Article

Fabrication, modelling and use of porous ceramics for ultrasonic transducer applications

Journal of Electroceramics (Impact Factor: 1.42). 08/2007; 19(1):127-139. DOI: 10.1007/s10832-007-9117-3

ABSTRACT Porous ceramics are of interest for ultrasonic transducer applications. Porosity allows to decrease acoustical impedance,
thus improving transfer of acoustical energy to water or biological tissues. For underwater applications, the dhgh figure of merit can also be improved as compared to dense materials. In the case of high frequency transducers, namely for
high resolution medical imaging, thick film technology can be used. The active films are generally porous and this porosity
must be controlled. An unpoled porous PZT substrate is also shown to be an interesting solution since it can be used in a
screen-printing process and as a backing for the transducer. This paper describes the fabrication process to obtain such materials,
presents microstructure analysis as well as functional properties of materials. Modelling is also performed and results are
compared to measurements. Finally, transducer issues are addressed through modelling and design of several configurations.
The key parameters are identified and their effect on transducer performance is discussed. A comparison with dense materials
is performed and results are discussed to highlight in which cases porous piezoceramics can improve transducer performance,
and improvements are quantified.

0 Bookmarks
 · 
59 Views
  • [Show abstract] [Hide abstract]
    ABSTRACT: Porous lead zirconate titanate (PZT) ceramics with interconnected pores were fabricated by using a novel tert-butyl alcohol (TBA)-based gel-casting method. The resultant samples were sintered at different temperatures and subsequently characterized in terms of both microstructure and piezoelectric properties to study effects of sintering behavior. Both microstructure and piezoelectric properties exhibited obvious dependence on sintering temperature. It was noted that porosity and grain size played dominant roles in determining the magnitudes of dielectric constant (ɛ) and piezoelectric constant d33, respectively. With the increase of sintering temperature, the porosity declined and the grain size increased which exerted opposite influences on piezoelectric properties mainly via ɛ and d33. Since anti-interference ability of the ceramic correlates linearly with ɛ, it is possible to adjust sintering temperature to tailor porosity and pore morphology in order to achieve optimum piezoelectric properties as well as relatively high anti-interference ability.
    Ceramics International 03/2010; 36(2):549-554. · 2.09 Impact Factor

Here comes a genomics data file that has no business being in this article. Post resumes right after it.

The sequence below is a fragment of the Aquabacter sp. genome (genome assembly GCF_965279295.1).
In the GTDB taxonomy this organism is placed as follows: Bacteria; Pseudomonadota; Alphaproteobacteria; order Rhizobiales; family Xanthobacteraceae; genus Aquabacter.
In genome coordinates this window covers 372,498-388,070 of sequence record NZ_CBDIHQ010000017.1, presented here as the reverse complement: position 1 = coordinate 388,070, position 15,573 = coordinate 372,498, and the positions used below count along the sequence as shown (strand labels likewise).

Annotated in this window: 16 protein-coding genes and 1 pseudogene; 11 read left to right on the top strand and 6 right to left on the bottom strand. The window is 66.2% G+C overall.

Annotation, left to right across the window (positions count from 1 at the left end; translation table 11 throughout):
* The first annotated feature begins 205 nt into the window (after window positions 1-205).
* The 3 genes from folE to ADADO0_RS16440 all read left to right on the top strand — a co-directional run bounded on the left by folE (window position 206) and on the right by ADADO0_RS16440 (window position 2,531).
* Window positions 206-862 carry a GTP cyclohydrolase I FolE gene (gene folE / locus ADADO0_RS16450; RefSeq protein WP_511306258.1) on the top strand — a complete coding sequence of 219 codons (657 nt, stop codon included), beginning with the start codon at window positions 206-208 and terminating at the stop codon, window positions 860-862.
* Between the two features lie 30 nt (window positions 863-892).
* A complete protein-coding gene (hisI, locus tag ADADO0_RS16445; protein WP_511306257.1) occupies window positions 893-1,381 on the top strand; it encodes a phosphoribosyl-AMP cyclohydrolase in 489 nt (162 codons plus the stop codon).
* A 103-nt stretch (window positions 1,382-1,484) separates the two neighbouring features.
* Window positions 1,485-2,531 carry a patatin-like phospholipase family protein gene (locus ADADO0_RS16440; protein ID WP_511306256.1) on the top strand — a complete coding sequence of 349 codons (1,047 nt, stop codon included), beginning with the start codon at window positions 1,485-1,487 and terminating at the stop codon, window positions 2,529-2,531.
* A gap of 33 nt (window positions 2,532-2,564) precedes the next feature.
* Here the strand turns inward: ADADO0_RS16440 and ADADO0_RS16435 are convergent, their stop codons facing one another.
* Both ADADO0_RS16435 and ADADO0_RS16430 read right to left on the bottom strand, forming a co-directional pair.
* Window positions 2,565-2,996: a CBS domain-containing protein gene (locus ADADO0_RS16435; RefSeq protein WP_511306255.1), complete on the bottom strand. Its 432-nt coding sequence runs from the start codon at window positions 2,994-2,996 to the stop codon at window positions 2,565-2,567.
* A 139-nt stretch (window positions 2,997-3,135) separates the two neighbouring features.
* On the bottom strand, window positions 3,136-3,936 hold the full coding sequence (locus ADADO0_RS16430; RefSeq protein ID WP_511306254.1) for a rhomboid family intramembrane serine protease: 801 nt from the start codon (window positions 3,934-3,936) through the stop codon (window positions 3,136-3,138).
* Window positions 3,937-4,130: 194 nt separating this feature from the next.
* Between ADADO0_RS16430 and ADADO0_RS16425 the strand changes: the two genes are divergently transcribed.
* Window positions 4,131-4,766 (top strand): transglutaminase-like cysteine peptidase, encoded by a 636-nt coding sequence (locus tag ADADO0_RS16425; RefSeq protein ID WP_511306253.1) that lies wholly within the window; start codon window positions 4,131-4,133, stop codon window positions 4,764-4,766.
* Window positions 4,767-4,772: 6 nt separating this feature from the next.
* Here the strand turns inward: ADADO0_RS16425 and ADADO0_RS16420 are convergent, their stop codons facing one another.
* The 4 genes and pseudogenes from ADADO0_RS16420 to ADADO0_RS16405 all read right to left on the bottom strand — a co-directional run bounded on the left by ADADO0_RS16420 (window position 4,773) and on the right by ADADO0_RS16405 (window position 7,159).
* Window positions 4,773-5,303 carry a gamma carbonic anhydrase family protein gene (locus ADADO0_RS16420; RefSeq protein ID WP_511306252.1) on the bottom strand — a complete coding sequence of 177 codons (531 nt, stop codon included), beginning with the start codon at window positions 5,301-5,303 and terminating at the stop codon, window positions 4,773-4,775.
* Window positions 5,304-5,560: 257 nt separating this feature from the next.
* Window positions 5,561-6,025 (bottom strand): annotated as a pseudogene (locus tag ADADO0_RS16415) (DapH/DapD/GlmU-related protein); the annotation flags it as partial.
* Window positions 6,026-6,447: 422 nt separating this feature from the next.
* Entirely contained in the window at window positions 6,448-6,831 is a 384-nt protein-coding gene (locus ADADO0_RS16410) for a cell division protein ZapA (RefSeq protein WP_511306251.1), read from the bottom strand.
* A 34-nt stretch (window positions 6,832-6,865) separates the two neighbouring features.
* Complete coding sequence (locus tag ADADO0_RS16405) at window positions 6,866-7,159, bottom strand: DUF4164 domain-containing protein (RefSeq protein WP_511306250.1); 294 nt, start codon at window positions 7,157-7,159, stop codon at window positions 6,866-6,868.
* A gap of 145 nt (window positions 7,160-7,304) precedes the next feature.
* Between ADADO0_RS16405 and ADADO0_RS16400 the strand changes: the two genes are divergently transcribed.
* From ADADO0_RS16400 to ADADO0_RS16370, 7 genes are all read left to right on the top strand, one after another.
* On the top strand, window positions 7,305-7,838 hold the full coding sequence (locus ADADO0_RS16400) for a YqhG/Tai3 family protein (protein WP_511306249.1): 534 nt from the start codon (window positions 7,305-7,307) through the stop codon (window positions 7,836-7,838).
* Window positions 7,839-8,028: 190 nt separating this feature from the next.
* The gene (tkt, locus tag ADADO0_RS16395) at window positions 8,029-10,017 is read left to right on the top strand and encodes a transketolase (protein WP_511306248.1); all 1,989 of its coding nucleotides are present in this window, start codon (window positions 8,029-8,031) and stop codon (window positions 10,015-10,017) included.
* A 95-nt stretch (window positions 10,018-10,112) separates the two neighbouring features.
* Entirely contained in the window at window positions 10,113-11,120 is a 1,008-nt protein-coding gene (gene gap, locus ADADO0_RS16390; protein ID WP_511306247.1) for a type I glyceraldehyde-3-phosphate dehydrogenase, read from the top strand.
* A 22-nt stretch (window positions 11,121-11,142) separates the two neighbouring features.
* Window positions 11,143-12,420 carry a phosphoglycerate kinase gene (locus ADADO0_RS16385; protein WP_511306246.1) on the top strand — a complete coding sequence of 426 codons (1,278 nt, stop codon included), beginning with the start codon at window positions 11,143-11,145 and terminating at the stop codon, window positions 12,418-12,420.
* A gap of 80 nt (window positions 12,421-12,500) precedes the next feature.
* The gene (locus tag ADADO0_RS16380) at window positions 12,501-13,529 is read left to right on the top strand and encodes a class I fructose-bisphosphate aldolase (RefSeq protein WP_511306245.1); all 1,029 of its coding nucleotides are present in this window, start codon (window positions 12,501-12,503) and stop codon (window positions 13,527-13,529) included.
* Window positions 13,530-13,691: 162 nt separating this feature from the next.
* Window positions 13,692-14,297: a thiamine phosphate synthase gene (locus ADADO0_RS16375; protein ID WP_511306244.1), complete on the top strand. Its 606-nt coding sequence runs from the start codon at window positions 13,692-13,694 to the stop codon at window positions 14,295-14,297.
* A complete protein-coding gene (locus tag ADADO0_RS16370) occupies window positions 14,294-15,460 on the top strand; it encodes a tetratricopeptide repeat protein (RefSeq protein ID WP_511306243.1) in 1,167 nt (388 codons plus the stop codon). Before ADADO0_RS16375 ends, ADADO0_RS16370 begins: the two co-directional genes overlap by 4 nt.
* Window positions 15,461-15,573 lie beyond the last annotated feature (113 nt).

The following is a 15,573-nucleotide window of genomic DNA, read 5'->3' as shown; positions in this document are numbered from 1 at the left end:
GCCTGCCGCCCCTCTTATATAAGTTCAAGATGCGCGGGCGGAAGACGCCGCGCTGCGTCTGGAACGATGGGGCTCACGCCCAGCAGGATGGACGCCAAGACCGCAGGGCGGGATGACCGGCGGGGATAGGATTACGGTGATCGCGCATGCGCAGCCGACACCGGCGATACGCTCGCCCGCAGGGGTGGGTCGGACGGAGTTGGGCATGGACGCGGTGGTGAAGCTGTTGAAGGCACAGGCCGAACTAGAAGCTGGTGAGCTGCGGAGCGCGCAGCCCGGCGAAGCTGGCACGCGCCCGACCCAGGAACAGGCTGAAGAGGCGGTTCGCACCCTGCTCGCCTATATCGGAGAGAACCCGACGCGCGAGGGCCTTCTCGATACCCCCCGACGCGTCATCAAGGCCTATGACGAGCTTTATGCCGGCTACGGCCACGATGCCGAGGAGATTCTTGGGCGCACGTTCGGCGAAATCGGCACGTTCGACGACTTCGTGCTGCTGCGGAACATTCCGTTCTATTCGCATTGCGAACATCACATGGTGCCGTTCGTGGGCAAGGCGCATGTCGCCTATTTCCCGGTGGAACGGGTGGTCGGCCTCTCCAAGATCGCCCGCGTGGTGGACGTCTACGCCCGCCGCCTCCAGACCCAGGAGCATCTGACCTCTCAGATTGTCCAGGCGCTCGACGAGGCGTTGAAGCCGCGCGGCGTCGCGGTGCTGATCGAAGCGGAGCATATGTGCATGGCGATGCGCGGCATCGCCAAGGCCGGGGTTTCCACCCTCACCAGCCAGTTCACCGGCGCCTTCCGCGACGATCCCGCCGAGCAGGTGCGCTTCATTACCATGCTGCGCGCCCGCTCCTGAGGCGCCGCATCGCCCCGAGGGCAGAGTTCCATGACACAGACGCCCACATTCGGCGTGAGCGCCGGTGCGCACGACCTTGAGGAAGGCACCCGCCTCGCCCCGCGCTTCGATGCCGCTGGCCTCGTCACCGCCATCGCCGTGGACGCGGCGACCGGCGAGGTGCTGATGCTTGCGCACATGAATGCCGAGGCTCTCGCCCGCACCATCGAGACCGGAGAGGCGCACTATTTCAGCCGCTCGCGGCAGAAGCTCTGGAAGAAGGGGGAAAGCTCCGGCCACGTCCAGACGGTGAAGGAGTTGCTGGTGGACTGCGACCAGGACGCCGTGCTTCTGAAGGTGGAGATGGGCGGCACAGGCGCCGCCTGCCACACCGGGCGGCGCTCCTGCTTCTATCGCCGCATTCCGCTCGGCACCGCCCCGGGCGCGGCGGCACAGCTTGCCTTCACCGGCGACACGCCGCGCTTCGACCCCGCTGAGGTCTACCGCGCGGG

• Source
    [Show abstract] [Hide abstract]
    ABSTRACT: In previous work, screen-printing technology was used to elaborate an integrated piezoelectric structure on a porous substrate [1]. The substrate was chosen to withstand the film sintering temperature which was lowered at 800degC thanks to the addition of PGO to a PZT composition. The acoustical impedance of this substrate is very close to that of the deposited piezoelectric thick film, making it an adequate backing to deliver a short pulse-echo response, but the resonance frequency is lowered. Intermediate functional layers were necessary between the substrate and the piezoelectric layer. The transducer based on a porous PZT structure including a dense barrier layer and a gold rear electrode is used as a reference device. Here, another set of materials is considered as possible candidate to fulfill both functions of substrate and backing: porous alumina associated with a dense alumina barrier layer and platinum rear electrode. Since the thicknesses of these layers is not negligible compared to the wavelength of the first thickness mode of the piezoelectric layer, they have a relatively strong influence on the electro- acoustic response. The input acoustic impedance of this stack must be controlled very precisely in order to make it an adequate backing The damping of the backing is optimized to deliver a relatively short pulse-echo response, without excessive lowering of the resonance frequency. The piezoelectric thick film on alumina substrate has similar properties to the one on porous PZT. A mean thickness around 30 micrometers and a thickness coupling factor around 40% were obtained in both cases. As a result of the damping, the structure resonates at 40 MHz, the anti-resonance of the piezoelectric thick film alone being around 65 MHz. Pulse-echo measurements allows comparison of the performance of the two devices in terms of sensitivity, axial resolution and bandwidth. The results are compared and discussed, showing that the sensitivity/bandwidth trade-offs of - the two transducers are significantly different.
    Proceedings of the IEEE Ultrasonics Symposium 01/2007;
  • [Show abstract] [Hide abstract]
    ABSTRACT: The properties of 0.65Pb(Mg1/3Nb2/3)O3--0.35PbTiO3 (0.65PMN--0.35PT) thick films were studied for high-frequency piezoelectric transducer applications. The films were prepared by screen-printing a thick-film paste on platinized alumina substrates and subsequent sintering at 950 °C. The effective thickness-coupling factor of these films was close to 48%, which is comparable with bulk ceramics having the same compositions. Furthermore, simulations of two configurations representing one element of a high-frequency linear-array transducer (30 MHz) suggests that 0.65PMN--0.35PT thick-films in 50 Ω electrical matching environment improves the performance in comparison with standard Pb(Zr,Ti)O3 (PZT) compositions.
    Japanese Journal of Applied Physics 05/2013; 52(5):5502-. · 1.06 Impact Factor